On Pesach (Passover), we are not allowed to eat any leavened items. This basically includes any grain products, though that's a massive oversimplification. Due to how we execute this restriction, there's a lot of work that has to be done in advance of Passover, which can be simplified to "the biggest spring cleaning you've ever seen."
On Sukkot (Tabernacles), we're required to eat "meals" in a temporary structure known as a Sukkah, which is sort of like a tent. This doesn't usually affect my work too much, but can make it all but impossible to travel on these days.
Note that these restrictions apply to both the three "holy days" of the holidays listed above (first and seventh days of Pesach, and first day of Sukkot), as well as the intermediate days. Said another way: these restrictions each apply for a total of 7 days (or 8 days outside of Israel).
Advanced: why the Israel/diaspora difference?
Back in the times of the Jewish temple, we didn't have a fixed calendar. Instead, new months would be declared by the high court in Jerusalem (the Sanhedrin) based on eye witness testimony of the new moon. As a result, we couldn't know from one month to the next for certain whether the previous month would end up being 29 or 30 days (though we probably had a good idea based on lunar calculations).
If you notice, Rosh Hashana falls on the 1st and 2nd of the month. The funny thing is: no one would know on that first day if that day was going to be Tishrei 1 (because the previous month was 29 days) or the 30th day of the previous month of Elul, because no witness testimony came forward. If no witnesses came, then in Jerusalem they would need to celebrate the following day as the real Tishrei 1. If witnesses did come, they wouldn't need to.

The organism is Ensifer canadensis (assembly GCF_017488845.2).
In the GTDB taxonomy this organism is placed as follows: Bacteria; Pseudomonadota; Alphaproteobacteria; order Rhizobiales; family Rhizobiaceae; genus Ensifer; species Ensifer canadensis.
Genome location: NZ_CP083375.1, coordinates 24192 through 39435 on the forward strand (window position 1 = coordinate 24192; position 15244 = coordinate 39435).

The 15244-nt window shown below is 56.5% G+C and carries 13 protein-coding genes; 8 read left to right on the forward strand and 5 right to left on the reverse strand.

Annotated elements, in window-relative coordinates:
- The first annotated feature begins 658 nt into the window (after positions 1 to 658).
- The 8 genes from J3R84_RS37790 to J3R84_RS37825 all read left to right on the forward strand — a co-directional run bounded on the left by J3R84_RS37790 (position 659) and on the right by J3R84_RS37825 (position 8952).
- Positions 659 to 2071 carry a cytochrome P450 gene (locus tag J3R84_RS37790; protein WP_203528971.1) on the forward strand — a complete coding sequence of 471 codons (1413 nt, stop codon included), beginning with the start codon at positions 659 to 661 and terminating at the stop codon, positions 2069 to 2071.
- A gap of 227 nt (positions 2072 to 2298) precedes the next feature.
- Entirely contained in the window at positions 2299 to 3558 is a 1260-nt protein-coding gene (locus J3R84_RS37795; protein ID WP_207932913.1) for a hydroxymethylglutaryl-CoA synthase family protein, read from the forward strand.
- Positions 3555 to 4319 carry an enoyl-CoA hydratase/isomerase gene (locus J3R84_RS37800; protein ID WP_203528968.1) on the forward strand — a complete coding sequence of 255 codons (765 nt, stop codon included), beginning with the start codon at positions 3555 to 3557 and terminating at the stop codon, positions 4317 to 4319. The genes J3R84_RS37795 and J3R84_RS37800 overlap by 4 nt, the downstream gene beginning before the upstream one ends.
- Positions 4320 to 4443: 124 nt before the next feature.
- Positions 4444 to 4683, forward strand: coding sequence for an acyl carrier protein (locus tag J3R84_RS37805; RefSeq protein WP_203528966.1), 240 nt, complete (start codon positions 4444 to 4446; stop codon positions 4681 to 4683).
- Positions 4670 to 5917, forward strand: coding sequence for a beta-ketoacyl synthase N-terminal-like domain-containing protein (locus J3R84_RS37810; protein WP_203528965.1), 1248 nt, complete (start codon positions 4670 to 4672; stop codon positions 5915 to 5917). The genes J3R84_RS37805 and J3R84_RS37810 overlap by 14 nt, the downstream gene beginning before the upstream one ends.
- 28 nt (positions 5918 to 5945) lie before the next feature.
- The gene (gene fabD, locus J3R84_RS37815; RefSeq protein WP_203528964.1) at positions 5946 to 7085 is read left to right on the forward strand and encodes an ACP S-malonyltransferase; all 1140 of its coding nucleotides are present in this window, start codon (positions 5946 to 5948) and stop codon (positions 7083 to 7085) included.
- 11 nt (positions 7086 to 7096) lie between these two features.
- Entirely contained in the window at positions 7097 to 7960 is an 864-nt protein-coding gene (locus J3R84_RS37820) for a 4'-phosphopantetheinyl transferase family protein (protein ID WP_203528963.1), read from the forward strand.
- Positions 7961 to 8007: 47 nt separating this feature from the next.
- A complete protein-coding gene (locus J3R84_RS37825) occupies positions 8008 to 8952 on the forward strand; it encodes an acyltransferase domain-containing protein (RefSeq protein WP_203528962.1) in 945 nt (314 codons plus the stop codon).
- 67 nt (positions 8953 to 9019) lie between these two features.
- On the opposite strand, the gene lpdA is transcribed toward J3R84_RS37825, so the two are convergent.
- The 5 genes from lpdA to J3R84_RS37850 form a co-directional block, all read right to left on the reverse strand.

However, there was no way to notify people outside of Jerusalem whether the previous month turned out to be 29 or 30 days. So everyone else needed to always observe 2 days to be safe.
For all of the other holidays: the high court would send out messengers to notify everyone of the length of the previous month. The messengers would have time to reach all of the land of Israel (it's a really small place), and therefore within Israel, there was no doubt about what date it was. But outside of Israel, in many places, the messengers wouldn't arrive in time. Therefore, they needed to observe 2 days instead. The one exception to this rule was Yom Kippur, since it wasn't feasible to make people fast for 48 hours straight, and therefore since the month of Elul had historically always been 29 days, they could assume that had been the case.
Some time later in Jewish history, we switched over to a calendar system that didn't rely upon eye witness testimony. However, we continued the custom of observing two days outside of Israel.
You may be brimming with questions about this, like:
- Why continue observing something doubtful, when there's no doubt?
- What about places like Egypt and Jordan that were close enough for messengers to arrive?
- What about the holiday of Shavuot (Feast of Weeks), where there was more than enough time for messengers to arrive?
These and many other topics can be found in your local Talmudic study session :).
Final side note: there was a time when we would announce the new month by lighting fires on mountain tops. It's just like the "beacons of Gondor" seen in "The Return of the King."